Tuesday, September 15, 2015

Guest Post and Giveaway by Arlene Webb, Author of HONEY MOON

Author Arlene Webb's new sci-fi romance HONEY MOON will release 9/22/15 from Totally Bound. In the meantime, she's aboard The Galaxy Express with a guest post and giveaway! Her post is about how the "soft science" label used to describe non-hard SF books marginalizes stories, authors, and readers.
Before reading Arlene Webb's post, I invite you to check out the cover and blurb for HONEY MOON: 

Thousands win homes off-planet. Too-good-to-be-true questions turn deadly. It’ll take more than wedding vows to learn if happily-ever-afters are real.

On crowded Earth, people are thrilled as technology expands to colonize space. When a prominent dating site offers the chance for a better life, thousands apply to hop on board.

Owner of a famous political blog, Sam Dexter understands how to qualify to win a ride to the moon. What he doesn’t get is why it’s offered to so many. With a bride on his arm who hasn’t a clue concerning his real identity, maybe he can learn. Not as though much can go wrong through pretending to be in love with Laree and conning the woman into helping him, right?

Jenna Jensen is terrified. Fear concerning the potential fate of lovers worldwide is steadily growing in her mind. Shuttles geared up to launch, there’s little time to find proof of something nefarious. What she needs is to warn a na├»ve groom or two. After all, meeting up with a stranger and convincing him to help has to be safe, doesn’t it?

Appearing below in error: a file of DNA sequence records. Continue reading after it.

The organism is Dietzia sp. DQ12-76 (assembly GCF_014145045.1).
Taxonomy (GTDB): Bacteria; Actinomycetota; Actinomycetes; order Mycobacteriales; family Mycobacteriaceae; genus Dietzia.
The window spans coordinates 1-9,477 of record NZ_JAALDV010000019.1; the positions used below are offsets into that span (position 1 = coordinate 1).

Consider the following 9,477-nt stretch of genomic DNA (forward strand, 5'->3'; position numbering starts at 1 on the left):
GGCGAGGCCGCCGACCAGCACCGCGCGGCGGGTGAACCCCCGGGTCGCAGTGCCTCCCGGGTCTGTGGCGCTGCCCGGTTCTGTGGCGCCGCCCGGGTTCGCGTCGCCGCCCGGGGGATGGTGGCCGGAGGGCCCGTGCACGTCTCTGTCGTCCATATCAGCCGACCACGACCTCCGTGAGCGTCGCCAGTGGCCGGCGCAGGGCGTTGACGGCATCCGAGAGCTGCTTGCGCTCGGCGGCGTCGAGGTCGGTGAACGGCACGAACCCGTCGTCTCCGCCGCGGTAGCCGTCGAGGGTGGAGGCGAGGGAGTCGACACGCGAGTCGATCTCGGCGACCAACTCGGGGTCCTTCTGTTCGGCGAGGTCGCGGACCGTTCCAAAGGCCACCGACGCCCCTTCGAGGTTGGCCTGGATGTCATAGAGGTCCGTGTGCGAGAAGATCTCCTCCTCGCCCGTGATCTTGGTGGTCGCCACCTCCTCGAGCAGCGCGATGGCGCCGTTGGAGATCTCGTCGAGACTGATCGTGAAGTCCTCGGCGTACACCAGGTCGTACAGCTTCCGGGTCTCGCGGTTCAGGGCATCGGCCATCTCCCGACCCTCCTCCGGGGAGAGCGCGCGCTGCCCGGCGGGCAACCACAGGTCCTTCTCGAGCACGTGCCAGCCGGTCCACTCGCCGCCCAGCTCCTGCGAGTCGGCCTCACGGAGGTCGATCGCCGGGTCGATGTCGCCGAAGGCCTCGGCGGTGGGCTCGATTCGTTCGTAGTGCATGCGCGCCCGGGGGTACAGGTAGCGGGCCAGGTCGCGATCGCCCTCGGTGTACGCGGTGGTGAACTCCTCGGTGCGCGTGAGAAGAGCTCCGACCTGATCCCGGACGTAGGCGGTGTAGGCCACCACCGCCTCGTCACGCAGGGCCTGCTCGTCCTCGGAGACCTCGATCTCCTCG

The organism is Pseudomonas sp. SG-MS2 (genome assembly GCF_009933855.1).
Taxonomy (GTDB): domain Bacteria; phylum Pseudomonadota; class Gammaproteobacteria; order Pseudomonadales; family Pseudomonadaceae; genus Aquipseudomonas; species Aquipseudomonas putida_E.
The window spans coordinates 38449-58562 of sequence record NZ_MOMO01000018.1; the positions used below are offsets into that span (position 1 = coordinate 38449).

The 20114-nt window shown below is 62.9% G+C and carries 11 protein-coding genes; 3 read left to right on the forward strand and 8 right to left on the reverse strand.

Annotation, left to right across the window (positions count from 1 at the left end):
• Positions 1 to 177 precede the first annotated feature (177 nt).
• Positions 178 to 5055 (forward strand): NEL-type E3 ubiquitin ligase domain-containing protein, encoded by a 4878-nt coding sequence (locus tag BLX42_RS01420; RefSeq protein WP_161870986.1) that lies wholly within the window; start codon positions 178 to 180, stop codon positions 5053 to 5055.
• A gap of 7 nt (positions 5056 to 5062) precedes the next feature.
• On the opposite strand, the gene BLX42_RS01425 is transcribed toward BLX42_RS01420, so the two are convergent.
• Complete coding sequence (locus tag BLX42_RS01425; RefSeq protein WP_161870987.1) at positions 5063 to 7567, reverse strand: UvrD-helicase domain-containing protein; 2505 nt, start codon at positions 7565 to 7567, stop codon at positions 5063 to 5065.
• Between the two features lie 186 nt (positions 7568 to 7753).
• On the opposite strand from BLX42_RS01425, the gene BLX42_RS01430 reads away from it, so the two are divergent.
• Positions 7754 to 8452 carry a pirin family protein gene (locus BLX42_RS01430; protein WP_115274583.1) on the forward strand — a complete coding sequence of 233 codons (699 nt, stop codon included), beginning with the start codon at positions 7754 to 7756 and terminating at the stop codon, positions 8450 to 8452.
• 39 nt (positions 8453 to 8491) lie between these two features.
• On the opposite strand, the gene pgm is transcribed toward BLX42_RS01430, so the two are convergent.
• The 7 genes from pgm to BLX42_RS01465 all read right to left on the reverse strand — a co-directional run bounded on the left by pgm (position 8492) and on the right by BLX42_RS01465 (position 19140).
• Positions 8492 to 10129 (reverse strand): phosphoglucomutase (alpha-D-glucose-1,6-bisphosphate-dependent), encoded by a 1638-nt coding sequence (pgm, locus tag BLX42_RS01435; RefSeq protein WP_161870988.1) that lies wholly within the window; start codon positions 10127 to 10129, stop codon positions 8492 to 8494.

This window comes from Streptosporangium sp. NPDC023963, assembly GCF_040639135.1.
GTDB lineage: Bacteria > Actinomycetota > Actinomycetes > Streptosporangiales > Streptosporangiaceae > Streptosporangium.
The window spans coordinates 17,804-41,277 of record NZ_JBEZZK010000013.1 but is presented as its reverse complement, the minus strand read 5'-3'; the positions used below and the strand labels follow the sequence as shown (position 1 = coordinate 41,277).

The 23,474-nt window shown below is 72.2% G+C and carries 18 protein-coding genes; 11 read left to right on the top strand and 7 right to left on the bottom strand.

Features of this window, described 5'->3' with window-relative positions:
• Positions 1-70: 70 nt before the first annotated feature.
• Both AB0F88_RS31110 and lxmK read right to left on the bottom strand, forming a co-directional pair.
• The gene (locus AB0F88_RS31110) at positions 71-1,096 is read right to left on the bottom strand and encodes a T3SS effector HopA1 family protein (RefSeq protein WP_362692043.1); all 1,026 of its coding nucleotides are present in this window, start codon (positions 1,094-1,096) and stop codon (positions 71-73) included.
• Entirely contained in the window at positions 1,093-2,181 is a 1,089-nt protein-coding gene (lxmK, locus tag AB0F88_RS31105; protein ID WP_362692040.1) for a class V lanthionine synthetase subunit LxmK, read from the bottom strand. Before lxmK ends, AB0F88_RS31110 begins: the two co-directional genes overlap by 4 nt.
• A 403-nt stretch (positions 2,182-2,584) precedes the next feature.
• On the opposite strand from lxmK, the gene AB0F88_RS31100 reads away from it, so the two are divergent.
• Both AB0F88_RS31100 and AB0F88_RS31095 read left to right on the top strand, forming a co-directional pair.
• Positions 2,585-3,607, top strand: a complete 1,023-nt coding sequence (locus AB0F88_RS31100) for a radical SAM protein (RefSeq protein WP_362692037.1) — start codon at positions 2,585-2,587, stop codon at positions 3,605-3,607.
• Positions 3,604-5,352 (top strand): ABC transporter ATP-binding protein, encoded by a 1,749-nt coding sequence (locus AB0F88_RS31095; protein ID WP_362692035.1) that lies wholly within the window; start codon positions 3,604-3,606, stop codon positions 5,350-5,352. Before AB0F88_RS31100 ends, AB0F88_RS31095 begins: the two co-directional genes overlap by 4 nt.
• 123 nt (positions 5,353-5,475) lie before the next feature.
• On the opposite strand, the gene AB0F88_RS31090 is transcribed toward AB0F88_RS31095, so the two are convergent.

Soft versus ‘Leaf on the Wind’
By Arlene Webb

More than one person into classification, such as Peter Nicholas, the author of The Encyclopedia of Science Fiction, has concluded that soft science fiction is not a precise term and that the contrast between hard and soft is sometimes illogical. I’m certain Spock would agree. 

The non-OCD, speculative, bendable string theory, soaring free of restraints and so on label for the type of science fiction which isn’t written with hard core guidelines, that isn’t characterized by rigid emphasis on scientific accuracy and technical detail, really needs another name other than soft sci-fi, especially, in my humble opinion, when combined with romance. 

The freedom to mix genres, to write using hard and proven science as well as imaginative what-if scenarios, is a solid reason there’s so many unique and fresh plotlines in the world of writing today. It seems to me that many readers, both genders, could very well cringe when the descriptive word—soft—is used to categorize a division of science fiction that doesn’t adhere to boundaries.
Consider the romance reader scrolling through blurbs and genre listings, and wonder if there’s a chance subliminal projection could play a part when debating whether or not to hit the buy link. If so, it’d suck to associate soft, impotent sci-fi with a hot male hero or heroes.